By: Michael Mandarino, Follow South Jersey Managing Editor
SOUTH JERSEY — On Thursday, federal officials from the Centers for Disease Control and Prevention (CDC) said that fully vaccinated Americans can stop wearing masks and social distancing in most indoor and outdoor settings.
The news is perhaps the clearest marker of the end of the COVID-19 pandemic, but only for those who are fully vaccinated, obviously. The CDC defines an individual as “fully vaccinated” two weeks after they receive their second dose of the Pfizer or Moderna COVID-19 vaccine models — or the single-shot Johnson & Johnson vaccine, of course. However, it’s a massive moment for so many Americans — especially for those who are sick of adhering to COVID-19 guidelines pertaining to mask-wearing and social distancing.
“The science is clear: If you are fully vaccinated, you are protected, and you can start doing the things that you stopped doing because of the pandemic,” the CDC said in a statement issued Thursday.
The CDC’s guidance doesn’t apply to travel settings such as planes, trains, and buses, and community members should continue to wear masks and socially distance in places like hospitals, nursing homes, and prisons, as well.
At the time of publication, New Jersey Governor Phil Murphy hadn’t responded to this news in any way. However, he has consistently said that New Jersey’s guidelines on mask-wearing and social distancing would be consistent with those set forth by the CDC. It’s entirely possible that New Jersey lifts the mask and social distancing mandates that are in place for fully vaccinated individuals on or before May 19 — the day that New Jersey’s most aggressive COVID-19 reopening measures will take effect.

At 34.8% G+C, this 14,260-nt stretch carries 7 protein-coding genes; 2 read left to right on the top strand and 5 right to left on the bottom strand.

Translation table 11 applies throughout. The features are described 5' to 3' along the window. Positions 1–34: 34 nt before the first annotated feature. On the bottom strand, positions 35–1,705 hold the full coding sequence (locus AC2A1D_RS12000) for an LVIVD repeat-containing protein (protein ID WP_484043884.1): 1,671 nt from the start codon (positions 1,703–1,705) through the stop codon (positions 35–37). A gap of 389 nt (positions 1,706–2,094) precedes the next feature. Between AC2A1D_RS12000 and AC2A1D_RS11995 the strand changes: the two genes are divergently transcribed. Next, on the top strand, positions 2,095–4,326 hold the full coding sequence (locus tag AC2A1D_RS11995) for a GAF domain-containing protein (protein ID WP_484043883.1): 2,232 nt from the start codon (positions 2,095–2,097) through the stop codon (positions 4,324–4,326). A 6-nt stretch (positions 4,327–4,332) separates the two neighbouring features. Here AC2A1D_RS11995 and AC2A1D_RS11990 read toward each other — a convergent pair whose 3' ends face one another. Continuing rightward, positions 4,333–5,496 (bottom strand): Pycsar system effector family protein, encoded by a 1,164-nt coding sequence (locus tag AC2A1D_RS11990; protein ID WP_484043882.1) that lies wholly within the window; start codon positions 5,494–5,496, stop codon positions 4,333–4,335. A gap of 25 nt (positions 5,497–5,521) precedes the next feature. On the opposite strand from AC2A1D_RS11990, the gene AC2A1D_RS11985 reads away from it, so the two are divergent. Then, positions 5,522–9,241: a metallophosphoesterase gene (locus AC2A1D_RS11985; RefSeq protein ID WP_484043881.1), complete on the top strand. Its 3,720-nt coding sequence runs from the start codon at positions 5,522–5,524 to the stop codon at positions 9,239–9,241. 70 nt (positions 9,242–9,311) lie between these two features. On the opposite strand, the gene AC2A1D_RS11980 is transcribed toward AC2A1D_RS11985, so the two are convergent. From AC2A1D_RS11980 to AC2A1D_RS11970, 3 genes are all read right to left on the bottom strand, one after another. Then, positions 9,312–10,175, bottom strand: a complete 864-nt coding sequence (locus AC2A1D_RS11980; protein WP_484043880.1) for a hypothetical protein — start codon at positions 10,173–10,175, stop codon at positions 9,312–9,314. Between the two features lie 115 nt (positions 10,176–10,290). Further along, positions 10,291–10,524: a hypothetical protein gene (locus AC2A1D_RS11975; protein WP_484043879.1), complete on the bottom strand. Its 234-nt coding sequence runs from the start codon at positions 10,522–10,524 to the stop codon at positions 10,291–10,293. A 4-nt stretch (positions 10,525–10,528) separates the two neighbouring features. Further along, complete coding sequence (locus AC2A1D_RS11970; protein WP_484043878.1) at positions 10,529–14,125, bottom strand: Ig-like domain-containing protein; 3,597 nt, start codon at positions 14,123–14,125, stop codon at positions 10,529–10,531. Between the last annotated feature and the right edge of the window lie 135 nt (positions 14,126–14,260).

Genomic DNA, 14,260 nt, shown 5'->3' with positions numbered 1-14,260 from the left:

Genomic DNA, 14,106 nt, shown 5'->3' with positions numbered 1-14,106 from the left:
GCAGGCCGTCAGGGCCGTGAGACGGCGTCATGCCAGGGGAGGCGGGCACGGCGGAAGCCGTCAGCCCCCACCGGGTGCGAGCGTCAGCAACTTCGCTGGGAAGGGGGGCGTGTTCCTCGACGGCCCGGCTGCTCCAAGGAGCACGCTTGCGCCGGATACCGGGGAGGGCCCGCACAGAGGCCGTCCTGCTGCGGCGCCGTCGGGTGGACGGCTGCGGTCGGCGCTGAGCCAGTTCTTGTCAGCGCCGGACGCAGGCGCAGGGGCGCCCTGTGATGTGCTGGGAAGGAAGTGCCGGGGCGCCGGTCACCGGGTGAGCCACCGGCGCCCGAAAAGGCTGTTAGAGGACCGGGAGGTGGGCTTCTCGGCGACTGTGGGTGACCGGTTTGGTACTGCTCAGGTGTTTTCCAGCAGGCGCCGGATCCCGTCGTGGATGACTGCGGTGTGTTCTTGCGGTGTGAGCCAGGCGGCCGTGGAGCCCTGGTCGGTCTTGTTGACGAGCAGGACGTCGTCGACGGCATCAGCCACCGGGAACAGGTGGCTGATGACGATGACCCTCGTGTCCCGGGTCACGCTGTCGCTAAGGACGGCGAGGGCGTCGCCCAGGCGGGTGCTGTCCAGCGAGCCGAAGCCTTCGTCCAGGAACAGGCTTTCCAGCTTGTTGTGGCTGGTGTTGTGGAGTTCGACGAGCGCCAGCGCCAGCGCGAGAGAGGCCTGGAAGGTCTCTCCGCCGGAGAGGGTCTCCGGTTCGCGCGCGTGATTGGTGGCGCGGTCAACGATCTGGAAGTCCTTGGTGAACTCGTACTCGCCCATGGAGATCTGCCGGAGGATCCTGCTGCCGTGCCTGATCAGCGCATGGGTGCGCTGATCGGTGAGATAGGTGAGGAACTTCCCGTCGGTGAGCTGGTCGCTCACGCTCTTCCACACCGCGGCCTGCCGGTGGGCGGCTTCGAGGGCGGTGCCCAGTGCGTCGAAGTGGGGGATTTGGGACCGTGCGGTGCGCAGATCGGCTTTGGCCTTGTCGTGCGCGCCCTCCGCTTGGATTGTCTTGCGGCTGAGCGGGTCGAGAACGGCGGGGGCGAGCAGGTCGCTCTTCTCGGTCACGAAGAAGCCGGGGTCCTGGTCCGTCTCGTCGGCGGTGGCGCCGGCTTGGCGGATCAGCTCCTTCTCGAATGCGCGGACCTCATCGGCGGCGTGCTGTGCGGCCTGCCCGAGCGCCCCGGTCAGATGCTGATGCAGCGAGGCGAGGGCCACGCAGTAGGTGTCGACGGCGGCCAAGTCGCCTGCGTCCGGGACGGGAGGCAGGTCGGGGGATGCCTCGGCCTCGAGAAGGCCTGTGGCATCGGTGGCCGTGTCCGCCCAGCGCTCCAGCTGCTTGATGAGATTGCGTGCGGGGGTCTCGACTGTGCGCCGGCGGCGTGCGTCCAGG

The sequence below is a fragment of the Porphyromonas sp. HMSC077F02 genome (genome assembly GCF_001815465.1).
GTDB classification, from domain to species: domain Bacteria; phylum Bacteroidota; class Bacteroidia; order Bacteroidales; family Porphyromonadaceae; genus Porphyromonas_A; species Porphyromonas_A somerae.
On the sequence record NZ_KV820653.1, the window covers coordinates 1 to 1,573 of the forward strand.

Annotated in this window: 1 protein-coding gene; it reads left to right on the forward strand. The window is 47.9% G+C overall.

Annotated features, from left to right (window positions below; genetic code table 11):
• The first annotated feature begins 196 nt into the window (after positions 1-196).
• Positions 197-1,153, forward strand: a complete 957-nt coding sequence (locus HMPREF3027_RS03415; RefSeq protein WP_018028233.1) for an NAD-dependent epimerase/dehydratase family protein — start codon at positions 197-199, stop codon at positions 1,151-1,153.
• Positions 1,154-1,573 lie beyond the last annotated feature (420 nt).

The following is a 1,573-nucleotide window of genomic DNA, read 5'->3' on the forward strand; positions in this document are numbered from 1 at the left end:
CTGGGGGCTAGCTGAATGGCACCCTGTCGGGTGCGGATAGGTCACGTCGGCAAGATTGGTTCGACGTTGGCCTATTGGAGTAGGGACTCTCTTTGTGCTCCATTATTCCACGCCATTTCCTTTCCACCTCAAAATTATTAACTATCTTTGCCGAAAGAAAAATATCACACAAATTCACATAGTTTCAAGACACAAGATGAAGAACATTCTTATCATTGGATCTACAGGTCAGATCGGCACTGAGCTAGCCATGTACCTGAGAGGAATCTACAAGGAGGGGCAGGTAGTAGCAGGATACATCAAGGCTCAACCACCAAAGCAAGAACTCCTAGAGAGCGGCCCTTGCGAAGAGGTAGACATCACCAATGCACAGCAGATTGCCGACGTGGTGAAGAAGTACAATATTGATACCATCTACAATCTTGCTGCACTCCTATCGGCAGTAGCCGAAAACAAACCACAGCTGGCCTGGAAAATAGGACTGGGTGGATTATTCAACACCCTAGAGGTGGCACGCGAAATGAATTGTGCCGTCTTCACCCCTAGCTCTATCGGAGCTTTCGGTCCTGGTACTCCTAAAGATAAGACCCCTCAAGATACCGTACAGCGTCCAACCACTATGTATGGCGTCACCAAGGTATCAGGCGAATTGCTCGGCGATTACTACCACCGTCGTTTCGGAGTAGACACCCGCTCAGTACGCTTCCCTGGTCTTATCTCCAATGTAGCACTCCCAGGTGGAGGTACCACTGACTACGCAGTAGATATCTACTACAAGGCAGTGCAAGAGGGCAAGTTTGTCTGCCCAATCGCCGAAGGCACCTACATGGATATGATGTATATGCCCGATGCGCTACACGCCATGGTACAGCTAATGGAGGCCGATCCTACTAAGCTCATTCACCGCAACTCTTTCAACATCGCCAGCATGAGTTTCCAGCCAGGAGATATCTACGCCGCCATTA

The first six months of the global COVID-19 vaccine rollout have led to the inoculations of hundreds of millions of people throughout the United States. As of Thursday, more than 153 million people have received at least one dose of the COVID-19 vaccine in the United States, and 117,647,439 people — more than a third of the United States’ population — are fully inoculated against the pandemic.
Despite these totals, vaccine numbers have slowed down in the United States as demand for the shots decrease. The federal and state governments throughout the United States — including New Jersey — have come up with a number of programs and campaigns designed to increase vaccinations as demand decreases.
No matter how many free sandwiches or free beers you’re offered, there’s no better incentive to get vaccinated than the freedom that comes with no longer being required to wear masks or socially distance.
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